Vinitaly puts on good show for its 40th birthday
Vinitaly, the established annual Italian wine and spirits trade fair now in its 40th year, took place in Verona between 6 and 11 April, and marked this special birthday in style, with a 10% to 15% increase in global business. "It has been the best Vinitaly in 30 years," said Angelo Gaja, owner and president of Gaja Winery.
Gaja's view was echoed by another stalwart of the Italian wine business, Sandro Boscaini, CEO of Masi. "It has been a very positive Vinitaly," Boscaini said. "There was a notable increase in premium foreign buyers from Asia, Central America and other far-placed countries. Finally we are beginning to see the light at the end of the tunnel and pull out of the prevailing slump."
Renzo Cotarella, managing director at the Tuscan wine company Antinori, added: "A definite new wave of hope in the wine world seems to have brought a positive trend to business, with particular focus on exports."
Vinitaly 2006 hosted some 144,000 visitors over the five days, representing a slight increase on last year's total of 143,000, with a total of 4,200 exhibitors from over 30 countries. In addition, the show was attended by 2,600 journalists from over 50 countries.
Over the past two or three years, Veronafiere has made a conscious effort to reduce the level of public attendance and improve facilities for the trade. A noted increase in foreign visitors and restaurateurs set a new record over previous years.
Seminars, guided tastings and food and wine pairings are all part of the show. This year to celebrate the 40th anniversary, Veronafiere organised a unique international seminar examining the elements shaping the future of international winemaking presided and monitored by Serena Sutcliffe, MW.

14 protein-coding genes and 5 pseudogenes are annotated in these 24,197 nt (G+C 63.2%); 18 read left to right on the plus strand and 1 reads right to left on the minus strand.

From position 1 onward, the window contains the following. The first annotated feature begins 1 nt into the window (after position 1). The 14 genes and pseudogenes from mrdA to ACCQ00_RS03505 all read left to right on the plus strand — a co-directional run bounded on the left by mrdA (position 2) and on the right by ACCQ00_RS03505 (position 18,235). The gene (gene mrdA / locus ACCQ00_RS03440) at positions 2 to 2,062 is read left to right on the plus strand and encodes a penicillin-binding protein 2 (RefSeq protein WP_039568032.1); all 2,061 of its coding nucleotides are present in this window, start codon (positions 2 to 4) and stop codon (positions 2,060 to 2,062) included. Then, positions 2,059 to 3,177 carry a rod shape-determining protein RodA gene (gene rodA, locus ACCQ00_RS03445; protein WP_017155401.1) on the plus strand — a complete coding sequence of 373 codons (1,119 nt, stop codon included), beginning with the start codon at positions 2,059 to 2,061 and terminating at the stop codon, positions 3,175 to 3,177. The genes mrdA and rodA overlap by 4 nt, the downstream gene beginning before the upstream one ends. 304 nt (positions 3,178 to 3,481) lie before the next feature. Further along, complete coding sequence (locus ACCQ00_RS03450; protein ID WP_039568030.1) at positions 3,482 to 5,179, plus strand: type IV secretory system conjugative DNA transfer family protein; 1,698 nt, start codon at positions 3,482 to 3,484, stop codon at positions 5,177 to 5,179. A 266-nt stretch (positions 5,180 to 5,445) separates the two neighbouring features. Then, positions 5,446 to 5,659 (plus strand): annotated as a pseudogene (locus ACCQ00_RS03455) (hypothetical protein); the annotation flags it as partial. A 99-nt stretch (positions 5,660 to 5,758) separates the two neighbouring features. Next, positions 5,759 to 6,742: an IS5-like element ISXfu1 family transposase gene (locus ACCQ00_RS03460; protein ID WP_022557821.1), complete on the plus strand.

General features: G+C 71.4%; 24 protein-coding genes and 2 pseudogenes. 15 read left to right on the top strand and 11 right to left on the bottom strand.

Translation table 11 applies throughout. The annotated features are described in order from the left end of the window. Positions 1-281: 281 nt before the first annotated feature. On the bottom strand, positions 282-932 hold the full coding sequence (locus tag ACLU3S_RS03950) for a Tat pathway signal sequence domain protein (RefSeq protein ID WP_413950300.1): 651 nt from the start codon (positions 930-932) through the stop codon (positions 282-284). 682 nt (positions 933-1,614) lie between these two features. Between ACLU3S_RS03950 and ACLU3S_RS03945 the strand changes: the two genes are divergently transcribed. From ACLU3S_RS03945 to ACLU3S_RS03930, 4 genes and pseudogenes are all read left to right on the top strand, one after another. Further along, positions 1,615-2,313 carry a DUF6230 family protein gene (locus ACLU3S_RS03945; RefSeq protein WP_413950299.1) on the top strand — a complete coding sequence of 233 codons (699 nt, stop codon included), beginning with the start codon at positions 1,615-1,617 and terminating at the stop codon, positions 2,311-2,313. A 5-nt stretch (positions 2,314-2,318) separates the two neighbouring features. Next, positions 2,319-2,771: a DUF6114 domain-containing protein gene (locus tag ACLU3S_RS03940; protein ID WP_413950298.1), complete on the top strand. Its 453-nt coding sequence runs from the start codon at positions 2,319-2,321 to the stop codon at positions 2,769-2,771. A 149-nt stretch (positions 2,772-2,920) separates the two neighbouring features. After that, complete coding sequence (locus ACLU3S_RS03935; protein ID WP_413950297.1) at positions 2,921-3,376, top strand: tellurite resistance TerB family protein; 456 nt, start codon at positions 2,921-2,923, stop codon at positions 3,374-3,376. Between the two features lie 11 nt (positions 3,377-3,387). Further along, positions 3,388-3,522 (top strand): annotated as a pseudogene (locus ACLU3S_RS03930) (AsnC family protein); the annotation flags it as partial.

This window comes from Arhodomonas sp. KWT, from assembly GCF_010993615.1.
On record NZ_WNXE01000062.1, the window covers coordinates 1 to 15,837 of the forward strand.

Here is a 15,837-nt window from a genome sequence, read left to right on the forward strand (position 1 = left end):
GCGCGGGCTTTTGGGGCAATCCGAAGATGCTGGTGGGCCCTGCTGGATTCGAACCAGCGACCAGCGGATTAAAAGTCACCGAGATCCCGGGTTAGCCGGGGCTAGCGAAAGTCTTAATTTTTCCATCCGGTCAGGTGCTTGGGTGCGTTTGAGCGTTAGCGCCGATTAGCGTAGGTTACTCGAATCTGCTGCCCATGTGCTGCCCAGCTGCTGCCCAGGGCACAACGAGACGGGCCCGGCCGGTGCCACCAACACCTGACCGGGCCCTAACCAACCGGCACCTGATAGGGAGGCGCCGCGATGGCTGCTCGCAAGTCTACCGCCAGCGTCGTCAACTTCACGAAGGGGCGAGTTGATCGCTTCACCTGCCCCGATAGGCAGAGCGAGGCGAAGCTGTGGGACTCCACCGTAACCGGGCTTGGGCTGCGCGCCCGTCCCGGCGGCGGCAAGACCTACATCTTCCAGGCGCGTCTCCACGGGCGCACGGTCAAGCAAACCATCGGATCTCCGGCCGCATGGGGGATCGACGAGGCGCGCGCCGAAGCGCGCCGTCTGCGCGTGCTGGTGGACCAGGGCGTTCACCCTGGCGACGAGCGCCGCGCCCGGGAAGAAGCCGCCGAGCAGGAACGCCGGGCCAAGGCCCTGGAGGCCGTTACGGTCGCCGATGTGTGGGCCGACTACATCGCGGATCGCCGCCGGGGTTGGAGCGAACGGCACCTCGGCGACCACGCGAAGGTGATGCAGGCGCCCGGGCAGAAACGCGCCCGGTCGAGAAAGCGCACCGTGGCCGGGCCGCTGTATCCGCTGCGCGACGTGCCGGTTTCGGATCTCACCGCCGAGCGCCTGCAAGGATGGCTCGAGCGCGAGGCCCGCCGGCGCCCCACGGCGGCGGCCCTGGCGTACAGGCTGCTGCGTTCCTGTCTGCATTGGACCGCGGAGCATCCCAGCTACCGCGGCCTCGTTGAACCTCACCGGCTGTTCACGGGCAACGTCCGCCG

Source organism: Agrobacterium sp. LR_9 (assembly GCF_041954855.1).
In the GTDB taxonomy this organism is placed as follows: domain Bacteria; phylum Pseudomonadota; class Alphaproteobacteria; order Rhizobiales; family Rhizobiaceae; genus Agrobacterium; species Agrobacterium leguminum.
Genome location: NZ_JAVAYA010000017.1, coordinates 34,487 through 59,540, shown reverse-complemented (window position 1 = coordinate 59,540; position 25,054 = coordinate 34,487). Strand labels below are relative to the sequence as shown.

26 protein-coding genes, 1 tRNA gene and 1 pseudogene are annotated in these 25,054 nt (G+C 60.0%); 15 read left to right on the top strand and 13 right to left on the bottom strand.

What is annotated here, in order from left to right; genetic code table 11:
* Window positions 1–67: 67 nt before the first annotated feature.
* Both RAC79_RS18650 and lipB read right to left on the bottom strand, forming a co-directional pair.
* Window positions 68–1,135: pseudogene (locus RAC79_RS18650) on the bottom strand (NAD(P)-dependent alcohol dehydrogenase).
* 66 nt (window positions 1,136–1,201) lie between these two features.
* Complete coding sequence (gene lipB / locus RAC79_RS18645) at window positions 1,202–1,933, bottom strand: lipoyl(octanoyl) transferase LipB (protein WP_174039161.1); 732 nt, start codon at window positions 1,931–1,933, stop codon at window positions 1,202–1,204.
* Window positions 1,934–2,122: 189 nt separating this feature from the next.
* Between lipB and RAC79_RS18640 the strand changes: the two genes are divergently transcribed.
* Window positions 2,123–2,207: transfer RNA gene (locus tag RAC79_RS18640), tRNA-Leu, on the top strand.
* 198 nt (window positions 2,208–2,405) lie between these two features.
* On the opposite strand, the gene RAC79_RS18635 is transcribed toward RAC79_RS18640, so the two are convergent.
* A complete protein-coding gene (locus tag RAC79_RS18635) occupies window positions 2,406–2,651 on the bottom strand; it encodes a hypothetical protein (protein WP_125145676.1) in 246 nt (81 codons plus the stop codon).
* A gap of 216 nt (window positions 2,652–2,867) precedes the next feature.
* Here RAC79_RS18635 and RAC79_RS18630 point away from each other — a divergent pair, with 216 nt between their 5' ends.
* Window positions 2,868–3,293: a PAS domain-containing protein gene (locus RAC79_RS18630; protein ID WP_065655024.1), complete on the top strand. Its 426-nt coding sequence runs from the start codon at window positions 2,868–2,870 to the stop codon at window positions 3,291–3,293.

The seminar, entitled "The Young Lions of Winemaking…The Way to the Future", showcased a panel of mostly young premium wine producers, including Jean-Baptiste Lecaillon of Champagne Louis Roederer, Philippe Guigal, Angelo Gaja, Peter Sisseck of Pingus and David Powell of Torbreck.
"The producers on this panel are symbolic of all those who will be making wine over the next decades," said Sutcliffe. "They are aware of the markets and the challenges they face as winemakers." Sutcliffe and the panel discussed a number of current issues, such as the effects of climate change, fiercer competition and changing wine styles and production methods.
Italy's trade magazine Civiltà del Bere hosted an equally well-attended tasting and panel of top Italian winemakers entitled 'Italy's Mythical Wines' which showcased Italy's top 'mythical' wines voted by the international trade, restaurateurs and journalists. The wines on show included Ferrari's Riserva del Fondatore 1995, Giacomo Contrno's Barolo Monfortino Riserva 2001, Tenuta dell'Ornellaia's Masseto 1997 and Sassicaia 1998.
Among the hype and buzz of the show's success, words of wisdom rang out from Lamberto Vallarino, CEO of Gancia, reminding Italian producers that Italy's hottest competition comes from New World wines. "In order to compete with these markets we still need to focus on quality, terroir and geographical indication which are part of our heritage and wealth, while keeping a check on pricing."
Although Vinitaly remains Italy's most important wine trade fair, it is to a degree a victim of its own success and its 80,000 square metres of exhibition space is bursting at the seams. The yearly problems related to lack of parking, lack of hotel rooms, and terrible traffic congestion were present during this year's show. It is a trade fair that the sector cannot do without but it has many unresolved problems, including overcrowded exhibition halls lacking proper ventilation.
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